Most of the How-To Geek team is at CES 2015, and we’re doing a group photo “live blog” of sorts, which just means that we’ll be posting pictures of everything we’re looking at in Vegas, as we’re looking at it (assuming we have a decent Internet connection).
A cheap power strip might protect equipment from power surges, but it does nothing to help when the power goes out and your system comes to a halting crash. Read on as we show you how to buy the right battery backup device for your needs.
Whether you want to sell off your old smartphone to pay for the new one, add a little cash to your fun money pile, or to put the proceeds toward Christmas, we’re here to help. Read on as we outline the best ways to turn your old gear into money.
Modern gadgets are power hungry. If you want to make it through a long commute or a cross-country flight without having to plug your tablet or gaming device in, you’re going to need an external battery pack to keep the electrons flowing. Read on as we show you how to shop for a pack that will meet your needs and keep your screens glowing.
So it’s the end of the road for your PC, tablet, or smartphone. Before letting go, be sure to follow this quick check list to prepare your device for its new owner.
Whether you are setting up your computer speakers or a complex home theater bundle, understanding the art and science of speaker channels and placement is the most critical step in enjoying your new sound system. Read on as we guide you through a crash course in surround sound setup.
When you sign up for cable Internet service, you need a modem. You’re often asked to choose between renting the modem from your Internet service provider for a monthly fee or buying it outright.
Verizon FIOS is great — the speeds are incredible, and the price is… well, kinda expensive. The real problem is that the terrible router they give you needs to be rebooted all the time, which is a royal pain considering it’s down in the basement. Plus, I don’t want to get off the couch.
Scanning a document in Mac OS X is extremely simple, but for those who might not be familiar, or are coming from Windows, it’s useful to take a quick tour through how it works.
Windows 8 or 10 allows you to create a recovery drive (USB) or system repair disc (CD or DVD) that can be used to troubleshoot and restore your computer. Each type of recovery media gives you access to Windows’ advanced startup options.
We have all been there and had a storage device of some kind experience a failure, leaving our precious data at risk. But what do you do when the device in question is a microSD card? Today’s SuperUser Q&A post comes to the rescue for a reader in need.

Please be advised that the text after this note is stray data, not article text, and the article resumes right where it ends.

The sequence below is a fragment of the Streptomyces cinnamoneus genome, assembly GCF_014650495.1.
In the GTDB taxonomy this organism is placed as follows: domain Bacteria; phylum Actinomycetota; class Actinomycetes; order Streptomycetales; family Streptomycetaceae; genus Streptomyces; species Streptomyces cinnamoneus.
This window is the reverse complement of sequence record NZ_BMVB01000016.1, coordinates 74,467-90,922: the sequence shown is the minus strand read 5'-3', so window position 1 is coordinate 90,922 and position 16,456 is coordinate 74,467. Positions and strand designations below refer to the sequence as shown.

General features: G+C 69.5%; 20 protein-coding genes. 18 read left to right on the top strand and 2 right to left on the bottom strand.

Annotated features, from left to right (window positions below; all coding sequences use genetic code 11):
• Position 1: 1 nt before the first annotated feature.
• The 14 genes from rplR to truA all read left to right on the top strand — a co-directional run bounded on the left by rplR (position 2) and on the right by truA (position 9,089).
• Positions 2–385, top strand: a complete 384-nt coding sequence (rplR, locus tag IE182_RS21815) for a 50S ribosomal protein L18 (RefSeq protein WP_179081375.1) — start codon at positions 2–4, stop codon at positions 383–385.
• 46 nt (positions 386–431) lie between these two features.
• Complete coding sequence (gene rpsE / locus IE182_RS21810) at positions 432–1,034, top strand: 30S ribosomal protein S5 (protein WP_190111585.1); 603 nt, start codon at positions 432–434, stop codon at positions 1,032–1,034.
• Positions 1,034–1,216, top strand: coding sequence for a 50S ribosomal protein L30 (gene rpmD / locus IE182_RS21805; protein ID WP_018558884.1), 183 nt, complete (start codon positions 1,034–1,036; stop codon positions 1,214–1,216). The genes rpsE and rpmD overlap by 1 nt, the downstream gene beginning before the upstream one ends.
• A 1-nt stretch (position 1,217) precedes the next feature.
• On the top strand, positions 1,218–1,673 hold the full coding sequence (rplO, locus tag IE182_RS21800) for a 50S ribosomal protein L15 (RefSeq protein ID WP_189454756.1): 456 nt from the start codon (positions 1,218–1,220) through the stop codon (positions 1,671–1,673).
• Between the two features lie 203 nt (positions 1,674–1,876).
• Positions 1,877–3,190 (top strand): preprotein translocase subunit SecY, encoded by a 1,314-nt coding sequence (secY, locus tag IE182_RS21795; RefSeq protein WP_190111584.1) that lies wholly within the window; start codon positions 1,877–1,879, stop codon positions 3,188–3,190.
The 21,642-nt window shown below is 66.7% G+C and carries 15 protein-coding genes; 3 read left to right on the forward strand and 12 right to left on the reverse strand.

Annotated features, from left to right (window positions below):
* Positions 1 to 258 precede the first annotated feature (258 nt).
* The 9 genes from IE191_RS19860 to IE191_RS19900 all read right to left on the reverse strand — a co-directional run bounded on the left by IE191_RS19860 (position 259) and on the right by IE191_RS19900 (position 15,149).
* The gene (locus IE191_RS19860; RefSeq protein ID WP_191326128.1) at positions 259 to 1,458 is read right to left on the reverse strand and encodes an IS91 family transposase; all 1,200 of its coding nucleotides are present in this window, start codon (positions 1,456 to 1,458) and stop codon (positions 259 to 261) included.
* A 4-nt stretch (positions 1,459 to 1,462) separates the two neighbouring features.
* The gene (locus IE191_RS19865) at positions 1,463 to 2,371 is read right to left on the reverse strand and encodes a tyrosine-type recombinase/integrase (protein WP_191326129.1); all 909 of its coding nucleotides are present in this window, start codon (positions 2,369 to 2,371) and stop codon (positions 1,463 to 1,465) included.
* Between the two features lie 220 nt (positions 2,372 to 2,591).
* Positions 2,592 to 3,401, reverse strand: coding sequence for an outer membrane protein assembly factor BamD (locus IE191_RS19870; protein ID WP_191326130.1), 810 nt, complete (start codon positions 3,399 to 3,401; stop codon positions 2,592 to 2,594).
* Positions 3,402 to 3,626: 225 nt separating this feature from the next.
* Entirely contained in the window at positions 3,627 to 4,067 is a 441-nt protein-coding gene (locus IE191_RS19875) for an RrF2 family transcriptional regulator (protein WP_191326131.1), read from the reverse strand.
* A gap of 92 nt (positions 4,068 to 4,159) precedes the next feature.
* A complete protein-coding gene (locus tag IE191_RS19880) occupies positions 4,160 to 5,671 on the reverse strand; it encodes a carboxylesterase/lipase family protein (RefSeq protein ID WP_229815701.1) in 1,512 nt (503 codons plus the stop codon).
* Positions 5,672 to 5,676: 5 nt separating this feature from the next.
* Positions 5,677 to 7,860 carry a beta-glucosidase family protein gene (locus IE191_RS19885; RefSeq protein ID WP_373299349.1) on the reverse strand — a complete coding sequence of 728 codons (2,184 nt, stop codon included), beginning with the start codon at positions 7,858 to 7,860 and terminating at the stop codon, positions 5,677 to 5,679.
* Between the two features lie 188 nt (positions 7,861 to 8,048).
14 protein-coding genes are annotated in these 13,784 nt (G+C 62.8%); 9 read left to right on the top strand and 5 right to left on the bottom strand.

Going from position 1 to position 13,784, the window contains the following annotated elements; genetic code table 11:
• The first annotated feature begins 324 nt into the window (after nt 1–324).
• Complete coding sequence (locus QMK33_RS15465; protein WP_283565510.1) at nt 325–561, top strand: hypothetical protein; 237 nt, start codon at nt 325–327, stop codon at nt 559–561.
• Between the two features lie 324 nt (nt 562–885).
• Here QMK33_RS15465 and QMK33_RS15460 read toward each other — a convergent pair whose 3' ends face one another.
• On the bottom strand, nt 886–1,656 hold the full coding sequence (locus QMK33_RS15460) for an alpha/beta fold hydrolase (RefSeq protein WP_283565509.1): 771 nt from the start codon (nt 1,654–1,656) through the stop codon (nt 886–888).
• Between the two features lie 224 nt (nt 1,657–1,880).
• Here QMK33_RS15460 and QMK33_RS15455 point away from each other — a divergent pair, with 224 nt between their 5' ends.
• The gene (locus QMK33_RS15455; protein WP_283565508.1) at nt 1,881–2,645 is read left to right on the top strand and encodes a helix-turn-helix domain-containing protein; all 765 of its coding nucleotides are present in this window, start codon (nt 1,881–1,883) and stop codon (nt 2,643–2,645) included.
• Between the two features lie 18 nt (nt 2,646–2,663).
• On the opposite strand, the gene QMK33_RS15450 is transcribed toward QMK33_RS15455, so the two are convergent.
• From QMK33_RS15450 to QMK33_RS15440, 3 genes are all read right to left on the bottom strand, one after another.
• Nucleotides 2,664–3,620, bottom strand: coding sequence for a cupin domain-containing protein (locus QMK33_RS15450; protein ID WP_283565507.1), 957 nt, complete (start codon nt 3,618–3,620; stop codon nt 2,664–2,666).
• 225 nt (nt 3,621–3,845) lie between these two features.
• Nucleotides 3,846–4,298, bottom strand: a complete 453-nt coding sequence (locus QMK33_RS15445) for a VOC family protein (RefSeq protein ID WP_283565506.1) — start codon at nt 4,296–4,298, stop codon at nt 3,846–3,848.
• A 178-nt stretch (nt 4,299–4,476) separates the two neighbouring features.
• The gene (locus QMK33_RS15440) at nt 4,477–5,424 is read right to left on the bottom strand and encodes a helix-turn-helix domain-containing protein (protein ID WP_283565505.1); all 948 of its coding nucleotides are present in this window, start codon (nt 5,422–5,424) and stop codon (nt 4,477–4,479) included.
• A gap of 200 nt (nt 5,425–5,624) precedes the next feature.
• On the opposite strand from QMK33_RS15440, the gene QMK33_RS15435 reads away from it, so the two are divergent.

We love Bluetooth and all its possibilities. Once the domain of dorky headsets, Bluetooth is now in mice, keyboards, phones, computers, tablets, fitness trackers, and so much more. One of the best applications we’ve seen, however, is Bluetooth audio.
Whether you’re looking for a way to simply extend your Wi-Fi network, bridge your existing Wi-Fi network to a LAN, or create a completely new access point, the Netgear EX6100 can do it all. Read on as we put the multi-faceted little range extender through the paces.
Keeping your home router updated is a crucial part of staying secure. Shellshock affected a number of routers, and we’ve also seen routers hacked and turned into botnets. Home router security is notoriously poor.
Consoles have come a long way from cartridges. Today, they’re practically just gaming PCs and include built-in storage for save files, game updates, and digital-download games.
Remember TV antennas? Well, they still exist! Get a digital TV antenna and you’ll be able to watch local TV stations for free, all without paying a dime to a cable TV company.
The era of the $200 Windows laptop is back, and the HP Stream is just the first of many. These products are definitely better than the much-maligned netbook, but Chromebooks beat them in many ways.
If you like testing or just checking up on your computer’s hardware specifications, you might be surprised to see different operating systems provide conflicting information about your hardware. Why is that? Today’s SuperUser Q&A post helps clear up the confusion for a concerned reader.
Apple’s MacBook Air, along with many other Macs, no longer includes an optical drive. But you can still use CDs, DVDs, Blu-Rays, and other optical discs on your Mac.
Once upon a time, when laptops were a far bulkier affair, Ethernet ports were standard. Ever more slender laptop designs eschew the Ethernet port these days but that doesn’t mean you have to go without: read on as we show you how to cheaply and easily add in Ethernet accessibility to even the most razor thin ultrabook.
On our Comcast Xfinity router, WPA2-PSK (TKIP), WPA2-PSK (AES), and WPA2-PSK (TKIP/AES) are all different options. Choose the wrong option and you’ll have a slower, less-secure network.
The Chromecast is arguably How-to Geek’s streaming stick of choice. It literally allows any device with the Chromecast app installed, to be a remote control.
MAC address filtering allows you to define a list of devices and only allow those devices on your Wi-Fi network. That’s the theory, anyway. In practice, this protection is tedious to set up and easy to breach.
By now, most people know that an open Wi-Fi network allows people to eavesdrop on your traffic. Standard WPA2-PSK encryption is supposed to prevent this from happening — but it’s not as foolproof as you might think.
Every camera — whether it’s a dedicated digital camera or the Camera app on Android or iPhone — places the photos you take in a DCIM folder. DCIM stands for “Digital Camera Images.”